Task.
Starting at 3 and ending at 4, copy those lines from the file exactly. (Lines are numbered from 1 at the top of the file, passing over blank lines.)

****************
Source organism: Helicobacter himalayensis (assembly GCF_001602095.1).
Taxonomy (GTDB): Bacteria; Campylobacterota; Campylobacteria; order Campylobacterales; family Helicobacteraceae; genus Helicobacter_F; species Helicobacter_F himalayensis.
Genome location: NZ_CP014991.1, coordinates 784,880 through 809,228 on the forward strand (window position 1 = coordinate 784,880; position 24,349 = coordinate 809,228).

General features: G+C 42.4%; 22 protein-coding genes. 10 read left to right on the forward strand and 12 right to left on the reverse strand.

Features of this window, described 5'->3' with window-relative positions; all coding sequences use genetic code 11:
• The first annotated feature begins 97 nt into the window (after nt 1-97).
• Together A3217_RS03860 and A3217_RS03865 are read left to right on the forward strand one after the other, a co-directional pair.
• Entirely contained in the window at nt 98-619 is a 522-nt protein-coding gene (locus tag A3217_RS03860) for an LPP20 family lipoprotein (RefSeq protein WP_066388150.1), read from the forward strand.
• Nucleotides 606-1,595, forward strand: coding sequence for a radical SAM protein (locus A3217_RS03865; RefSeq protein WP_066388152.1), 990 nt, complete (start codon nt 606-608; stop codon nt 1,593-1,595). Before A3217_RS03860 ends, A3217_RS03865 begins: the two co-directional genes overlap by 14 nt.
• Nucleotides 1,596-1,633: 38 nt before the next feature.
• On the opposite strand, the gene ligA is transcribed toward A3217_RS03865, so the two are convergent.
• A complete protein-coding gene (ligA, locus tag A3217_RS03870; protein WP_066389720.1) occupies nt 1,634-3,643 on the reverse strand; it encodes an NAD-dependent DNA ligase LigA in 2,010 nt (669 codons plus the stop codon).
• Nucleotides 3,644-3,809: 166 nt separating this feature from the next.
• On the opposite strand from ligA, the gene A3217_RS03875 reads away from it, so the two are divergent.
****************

Genome location: NZ_CP014991.1, coordinates 784,880 through 809,228 on the forward strand (window position 1 = coordinate 784,880; position 24,349 = coordinate 809,228).

General features: G+C 42.4%; 22 protein-coding genes. 10 read left to right on the forward strand and 12 right to left on the reverse strand.